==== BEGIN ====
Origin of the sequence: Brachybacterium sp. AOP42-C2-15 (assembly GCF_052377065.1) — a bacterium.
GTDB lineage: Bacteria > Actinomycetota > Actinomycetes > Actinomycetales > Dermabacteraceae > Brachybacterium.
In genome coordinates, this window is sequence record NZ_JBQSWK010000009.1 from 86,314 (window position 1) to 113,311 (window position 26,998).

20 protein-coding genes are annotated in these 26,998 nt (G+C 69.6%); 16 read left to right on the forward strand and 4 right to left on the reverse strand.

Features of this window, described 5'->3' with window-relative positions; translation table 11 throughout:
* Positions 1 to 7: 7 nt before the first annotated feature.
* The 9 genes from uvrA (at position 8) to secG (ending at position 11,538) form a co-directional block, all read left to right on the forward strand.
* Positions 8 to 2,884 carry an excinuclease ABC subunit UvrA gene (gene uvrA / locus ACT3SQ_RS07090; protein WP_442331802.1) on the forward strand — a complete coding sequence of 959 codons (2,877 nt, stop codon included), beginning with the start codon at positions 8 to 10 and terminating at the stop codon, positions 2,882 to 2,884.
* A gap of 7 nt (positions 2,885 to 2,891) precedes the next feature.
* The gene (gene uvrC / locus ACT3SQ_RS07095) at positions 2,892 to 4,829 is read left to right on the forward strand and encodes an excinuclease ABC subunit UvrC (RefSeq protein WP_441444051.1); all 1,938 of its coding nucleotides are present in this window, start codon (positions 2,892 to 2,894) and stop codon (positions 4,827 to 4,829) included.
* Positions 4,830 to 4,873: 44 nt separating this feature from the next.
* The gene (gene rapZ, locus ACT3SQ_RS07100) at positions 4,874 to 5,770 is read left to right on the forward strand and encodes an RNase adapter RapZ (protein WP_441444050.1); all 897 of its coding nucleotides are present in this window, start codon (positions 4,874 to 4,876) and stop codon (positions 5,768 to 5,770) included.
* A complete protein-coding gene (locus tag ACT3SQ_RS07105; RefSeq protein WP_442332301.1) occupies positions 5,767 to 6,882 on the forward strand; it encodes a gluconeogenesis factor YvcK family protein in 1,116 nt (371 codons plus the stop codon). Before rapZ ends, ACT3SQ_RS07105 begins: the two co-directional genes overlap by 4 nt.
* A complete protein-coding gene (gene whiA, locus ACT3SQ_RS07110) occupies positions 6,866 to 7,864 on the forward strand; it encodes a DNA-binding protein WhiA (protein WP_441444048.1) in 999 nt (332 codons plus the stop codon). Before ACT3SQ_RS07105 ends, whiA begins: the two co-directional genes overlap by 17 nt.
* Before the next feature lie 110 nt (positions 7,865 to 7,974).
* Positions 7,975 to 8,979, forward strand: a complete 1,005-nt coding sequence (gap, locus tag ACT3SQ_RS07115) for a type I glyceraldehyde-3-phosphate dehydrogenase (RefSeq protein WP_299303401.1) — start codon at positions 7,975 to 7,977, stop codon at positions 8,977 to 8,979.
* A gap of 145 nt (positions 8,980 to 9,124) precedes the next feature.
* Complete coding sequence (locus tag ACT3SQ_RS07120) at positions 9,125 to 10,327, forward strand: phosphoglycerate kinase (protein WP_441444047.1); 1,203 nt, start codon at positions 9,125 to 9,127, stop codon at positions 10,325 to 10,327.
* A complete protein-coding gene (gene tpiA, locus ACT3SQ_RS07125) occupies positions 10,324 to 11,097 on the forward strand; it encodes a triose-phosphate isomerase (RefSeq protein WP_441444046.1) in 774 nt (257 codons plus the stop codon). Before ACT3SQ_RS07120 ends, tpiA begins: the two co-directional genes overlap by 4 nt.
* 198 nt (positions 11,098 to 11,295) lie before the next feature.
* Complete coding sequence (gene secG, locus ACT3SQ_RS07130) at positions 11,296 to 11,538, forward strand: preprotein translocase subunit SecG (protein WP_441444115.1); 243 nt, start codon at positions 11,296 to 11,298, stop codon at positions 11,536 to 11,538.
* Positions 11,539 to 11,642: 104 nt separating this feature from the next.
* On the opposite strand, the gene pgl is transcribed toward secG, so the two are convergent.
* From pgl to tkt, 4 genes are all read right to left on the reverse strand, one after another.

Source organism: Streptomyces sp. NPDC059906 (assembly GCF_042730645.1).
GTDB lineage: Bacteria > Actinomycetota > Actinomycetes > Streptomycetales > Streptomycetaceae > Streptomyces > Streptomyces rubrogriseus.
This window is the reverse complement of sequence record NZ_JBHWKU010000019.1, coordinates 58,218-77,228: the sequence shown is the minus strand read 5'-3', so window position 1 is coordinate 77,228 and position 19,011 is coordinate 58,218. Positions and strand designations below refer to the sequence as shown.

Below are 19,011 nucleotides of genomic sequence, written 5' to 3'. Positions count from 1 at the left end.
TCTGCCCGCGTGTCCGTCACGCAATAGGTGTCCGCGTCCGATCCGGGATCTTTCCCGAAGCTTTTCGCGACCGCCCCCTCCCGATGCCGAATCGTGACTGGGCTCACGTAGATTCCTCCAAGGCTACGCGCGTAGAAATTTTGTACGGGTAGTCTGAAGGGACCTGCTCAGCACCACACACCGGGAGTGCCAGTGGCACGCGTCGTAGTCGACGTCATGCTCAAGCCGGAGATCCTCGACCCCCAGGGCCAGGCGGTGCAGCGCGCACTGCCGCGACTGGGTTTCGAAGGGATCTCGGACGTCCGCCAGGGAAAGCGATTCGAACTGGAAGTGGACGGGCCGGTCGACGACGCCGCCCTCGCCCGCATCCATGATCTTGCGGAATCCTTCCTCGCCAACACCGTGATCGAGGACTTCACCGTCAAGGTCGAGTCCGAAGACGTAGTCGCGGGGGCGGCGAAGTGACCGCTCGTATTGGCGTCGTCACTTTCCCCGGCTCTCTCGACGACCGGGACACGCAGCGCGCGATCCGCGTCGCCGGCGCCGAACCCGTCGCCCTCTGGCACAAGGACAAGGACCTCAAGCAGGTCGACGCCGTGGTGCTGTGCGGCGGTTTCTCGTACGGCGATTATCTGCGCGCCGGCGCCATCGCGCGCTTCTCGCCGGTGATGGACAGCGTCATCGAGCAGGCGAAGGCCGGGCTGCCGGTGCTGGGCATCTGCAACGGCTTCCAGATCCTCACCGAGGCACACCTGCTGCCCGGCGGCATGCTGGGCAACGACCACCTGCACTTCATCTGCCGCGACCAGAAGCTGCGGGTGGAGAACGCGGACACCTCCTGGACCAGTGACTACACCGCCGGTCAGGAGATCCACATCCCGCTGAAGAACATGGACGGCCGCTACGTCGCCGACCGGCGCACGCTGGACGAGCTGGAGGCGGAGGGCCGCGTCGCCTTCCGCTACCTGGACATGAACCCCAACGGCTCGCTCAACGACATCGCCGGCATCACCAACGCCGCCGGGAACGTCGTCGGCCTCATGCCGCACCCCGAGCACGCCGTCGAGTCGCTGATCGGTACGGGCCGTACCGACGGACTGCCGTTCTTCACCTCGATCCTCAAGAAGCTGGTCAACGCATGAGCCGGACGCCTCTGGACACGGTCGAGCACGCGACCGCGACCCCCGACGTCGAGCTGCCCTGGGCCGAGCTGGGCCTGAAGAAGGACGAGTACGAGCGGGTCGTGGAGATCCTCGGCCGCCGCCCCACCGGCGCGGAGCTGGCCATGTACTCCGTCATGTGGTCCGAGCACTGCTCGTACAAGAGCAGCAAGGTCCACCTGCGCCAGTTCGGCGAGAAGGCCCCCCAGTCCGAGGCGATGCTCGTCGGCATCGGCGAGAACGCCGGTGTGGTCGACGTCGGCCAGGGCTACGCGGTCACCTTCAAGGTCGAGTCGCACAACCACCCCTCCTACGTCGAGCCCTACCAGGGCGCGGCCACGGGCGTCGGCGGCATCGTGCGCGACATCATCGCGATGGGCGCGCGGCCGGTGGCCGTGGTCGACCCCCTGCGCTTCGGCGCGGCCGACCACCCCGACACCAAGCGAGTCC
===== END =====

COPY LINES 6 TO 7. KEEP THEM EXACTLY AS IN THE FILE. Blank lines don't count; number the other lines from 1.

* Positions 1 to 7: 7 nt before the first annotated feature.
* The 9 genes from uvrA (at position 8) to secG (ending at position 11,538) form a co-directional block, all read left to right on the forward strand.